Brooks is great at both collecting and producing interesting quotes. Here are a few:
…there is…this…kind of permanent joy that animates people who are not obsessed with themselves but have given themselves away.1
Never underestimate the power of the environment you work in to gradually transform who you are. When you choose to work at a certain company, you are turning yourself into the sort of person who works in that company.2
“Character” is no longer a moral quality oriented around love, service, and care, but a set of workplace traits organized around grit, productivity, and self-discipline.3
…the meritocracy encourages you to drift into a life that society loves but which you don’t.4
I must listen to my life and try to understand what it is truly about—quite apart from what I would like it to be about. — Parker Palmer5
When you’re deep in a commitment, the distinction between altruism and selfishness begins to fade away.6
[Marriage] involves a set of far-reaching personal reforms, so that you might become the sort of person with whom it is possible to live.7
The health of society depends on voluntary unselfishness.8
This book is about the idea of commitment, in a few different areas: vocation, marriage, philosophy, faith, and community. The section on vocation resonates with me. There’s something incredibly freeing and satisfying about being able to throw yourself into a project with the total conviction that it is exactly what you ought to be doing. But this conviction has been difficult for me to find for a long time now: it requires not just identifying worthwhile pursuits (which is easy) but also choosing to prioritize one and let go of others (not so easy). I don’t think the book gave me any breakthroughs toward accomplishing the latter, but I did like this bit:
Simple questions help you locate your delight. What do I enjoy talking about? … When have I felt most needed? … What pains am I willing to tolerate? … Or there’s Casey Gerald’s question: What would you do if you weren’t afraid?9
I think Brooks’s description of current society is questionable at times. He says students are “drowning in freedom”10 because society encourages them to follow their heart without giving them any guidance on who they should be. But is ugh, my elders never tell me what to do really a common complaint? My impression is that humans don’t have that much trouble finding passions; finding the time and money to pursue those passions is what we struggle with.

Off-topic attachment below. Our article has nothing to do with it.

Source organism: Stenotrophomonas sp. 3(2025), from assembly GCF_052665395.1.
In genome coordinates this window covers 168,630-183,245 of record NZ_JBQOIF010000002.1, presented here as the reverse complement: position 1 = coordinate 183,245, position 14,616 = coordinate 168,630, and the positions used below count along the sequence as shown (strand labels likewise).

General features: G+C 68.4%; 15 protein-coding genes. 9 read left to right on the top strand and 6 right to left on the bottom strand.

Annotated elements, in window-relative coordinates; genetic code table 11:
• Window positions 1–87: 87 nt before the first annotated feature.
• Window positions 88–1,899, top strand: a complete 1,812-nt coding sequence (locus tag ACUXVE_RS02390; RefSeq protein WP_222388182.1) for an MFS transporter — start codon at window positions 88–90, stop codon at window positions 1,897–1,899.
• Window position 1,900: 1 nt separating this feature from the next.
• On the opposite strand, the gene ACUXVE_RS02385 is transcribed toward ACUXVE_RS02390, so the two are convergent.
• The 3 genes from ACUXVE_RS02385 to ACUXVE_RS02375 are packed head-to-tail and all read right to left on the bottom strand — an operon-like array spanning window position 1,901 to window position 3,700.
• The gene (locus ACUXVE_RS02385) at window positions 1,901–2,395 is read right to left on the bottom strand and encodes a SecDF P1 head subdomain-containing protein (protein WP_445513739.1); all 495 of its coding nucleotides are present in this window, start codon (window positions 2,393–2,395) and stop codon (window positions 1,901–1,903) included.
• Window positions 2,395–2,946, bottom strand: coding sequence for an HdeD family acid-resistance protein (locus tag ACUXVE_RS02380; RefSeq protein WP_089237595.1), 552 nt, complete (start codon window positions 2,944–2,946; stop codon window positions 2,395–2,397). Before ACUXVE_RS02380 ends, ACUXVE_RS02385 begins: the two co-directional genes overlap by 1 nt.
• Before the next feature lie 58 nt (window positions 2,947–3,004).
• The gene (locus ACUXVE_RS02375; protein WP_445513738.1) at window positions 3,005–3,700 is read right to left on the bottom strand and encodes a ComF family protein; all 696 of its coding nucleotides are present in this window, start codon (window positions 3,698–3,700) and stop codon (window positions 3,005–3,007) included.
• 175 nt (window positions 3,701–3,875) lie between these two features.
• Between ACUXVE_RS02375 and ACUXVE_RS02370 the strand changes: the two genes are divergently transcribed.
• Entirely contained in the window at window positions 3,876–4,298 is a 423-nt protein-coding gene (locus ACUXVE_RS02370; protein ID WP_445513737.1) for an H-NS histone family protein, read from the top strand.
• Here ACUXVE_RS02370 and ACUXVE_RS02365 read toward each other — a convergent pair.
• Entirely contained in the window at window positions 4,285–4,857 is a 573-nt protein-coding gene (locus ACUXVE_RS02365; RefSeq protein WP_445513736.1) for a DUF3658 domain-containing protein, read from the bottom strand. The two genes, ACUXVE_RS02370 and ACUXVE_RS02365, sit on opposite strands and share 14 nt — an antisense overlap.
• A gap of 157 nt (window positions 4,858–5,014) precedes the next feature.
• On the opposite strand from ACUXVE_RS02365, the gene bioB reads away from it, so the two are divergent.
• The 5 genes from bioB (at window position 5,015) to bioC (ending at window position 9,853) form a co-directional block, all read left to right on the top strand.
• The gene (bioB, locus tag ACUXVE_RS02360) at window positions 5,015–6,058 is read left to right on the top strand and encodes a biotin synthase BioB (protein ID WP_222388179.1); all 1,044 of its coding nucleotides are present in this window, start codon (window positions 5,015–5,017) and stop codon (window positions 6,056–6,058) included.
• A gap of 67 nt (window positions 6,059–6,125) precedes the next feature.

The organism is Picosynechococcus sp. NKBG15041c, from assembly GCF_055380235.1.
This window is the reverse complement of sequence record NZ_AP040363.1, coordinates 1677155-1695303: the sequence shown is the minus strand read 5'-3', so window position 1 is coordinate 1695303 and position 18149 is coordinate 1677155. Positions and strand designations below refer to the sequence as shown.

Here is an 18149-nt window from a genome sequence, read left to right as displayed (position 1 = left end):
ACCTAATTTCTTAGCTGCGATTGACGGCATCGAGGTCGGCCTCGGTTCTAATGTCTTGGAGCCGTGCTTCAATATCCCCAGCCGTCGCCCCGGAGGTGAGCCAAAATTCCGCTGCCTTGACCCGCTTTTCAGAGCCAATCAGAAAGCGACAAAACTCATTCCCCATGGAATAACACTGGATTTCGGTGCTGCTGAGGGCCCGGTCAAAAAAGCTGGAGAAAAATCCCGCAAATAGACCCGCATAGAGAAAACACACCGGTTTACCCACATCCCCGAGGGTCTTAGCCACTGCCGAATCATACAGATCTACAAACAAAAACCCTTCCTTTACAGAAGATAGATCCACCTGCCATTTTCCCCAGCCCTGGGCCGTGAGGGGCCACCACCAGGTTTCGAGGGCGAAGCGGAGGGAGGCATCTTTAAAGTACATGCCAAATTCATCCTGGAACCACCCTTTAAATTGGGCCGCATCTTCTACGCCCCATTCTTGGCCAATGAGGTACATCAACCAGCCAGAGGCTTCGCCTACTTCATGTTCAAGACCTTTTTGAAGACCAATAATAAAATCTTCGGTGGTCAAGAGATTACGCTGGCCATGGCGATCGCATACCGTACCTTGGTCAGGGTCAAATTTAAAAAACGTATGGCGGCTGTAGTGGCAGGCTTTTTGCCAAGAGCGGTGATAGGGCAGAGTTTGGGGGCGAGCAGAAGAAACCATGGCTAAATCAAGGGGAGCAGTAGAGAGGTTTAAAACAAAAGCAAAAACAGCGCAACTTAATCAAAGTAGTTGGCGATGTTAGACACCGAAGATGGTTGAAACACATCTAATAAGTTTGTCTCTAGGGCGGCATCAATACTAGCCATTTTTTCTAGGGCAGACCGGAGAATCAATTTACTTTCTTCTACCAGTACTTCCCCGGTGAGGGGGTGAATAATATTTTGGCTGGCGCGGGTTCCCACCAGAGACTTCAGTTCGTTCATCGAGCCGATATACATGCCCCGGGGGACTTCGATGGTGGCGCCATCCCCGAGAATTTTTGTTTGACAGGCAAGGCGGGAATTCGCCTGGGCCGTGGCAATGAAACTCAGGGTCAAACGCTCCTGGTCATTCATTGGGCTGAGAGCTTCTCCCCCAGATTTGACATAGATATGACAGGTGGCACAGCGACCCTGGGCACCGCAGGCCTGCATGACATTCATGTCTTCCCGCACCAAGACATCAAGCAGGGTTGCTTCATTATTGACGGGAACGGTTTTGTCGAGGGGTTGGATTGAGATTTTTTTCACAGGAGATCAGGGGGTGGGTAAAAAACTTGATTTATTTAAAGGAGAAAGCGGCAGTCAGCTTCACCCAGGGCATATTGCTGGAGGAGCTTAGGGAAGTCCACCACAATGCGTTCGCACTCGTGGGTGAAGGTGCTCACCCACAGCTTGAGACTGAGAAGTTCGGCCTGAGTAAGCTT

Brooks complains that universities don’t teach students “how to attach to things, how to admire, to swear loyalty to, to copy and serve.”11 But it seems to me that certain forms of attachment come naturally to most of us, and that this is a huge source of the world’s problems. The average person will glom on to the first ideology that makes sense to them and the first community that accepts them. Then they’ll (maybe) endure whatever suffering it demands of themselves and (usually) inflict whatever suffering it prescribes for others (or at least vote accordingly). Commitments to very general and uncontroversial values like truth and love and goodness are great, but I think firm commitment to more specific beliefs should be actively discouraged. People need to remain open to revising their idea of what’s right based on new information, arguments, and circumstances, because we have a track record of getting it wrong on the first try—and the second try, and the hundredth try. I can accept the claim that some level of commitment for some period of time is needed in order to get things done, but in the realms of politics and religion and philosophy it’s dangerous to let those commitments become core, lifelong parts of your identity.
One idea in the book that rings true is that we need communities so attached to a specific place (neighborhood, city) that they feel invested in the long-term enrichment of that place. Many things that bring me joy in my day-to-day life are the result of such planning—the light rail line is always the first example that springs to mind—but I don’t feel deeply invested in such planning for the future. The city I live in feels like home, but only in a provisional way; I moved here, and moving elsewhere remains an option. This presumably makes me less motivated to work for the city’s long-term welfare than I would if I thought my and my descendants’ fates would be tied up with the city for decades or centuries. If this is common—if this loose attachment to place is an increasing trend—then I think those of us involved have some responsibility to counteract it, whether that’s by actually committing to stop moving around at some point, or by learning to adopt the mindset of a permanent resident no matter where we find ourselves or for how long.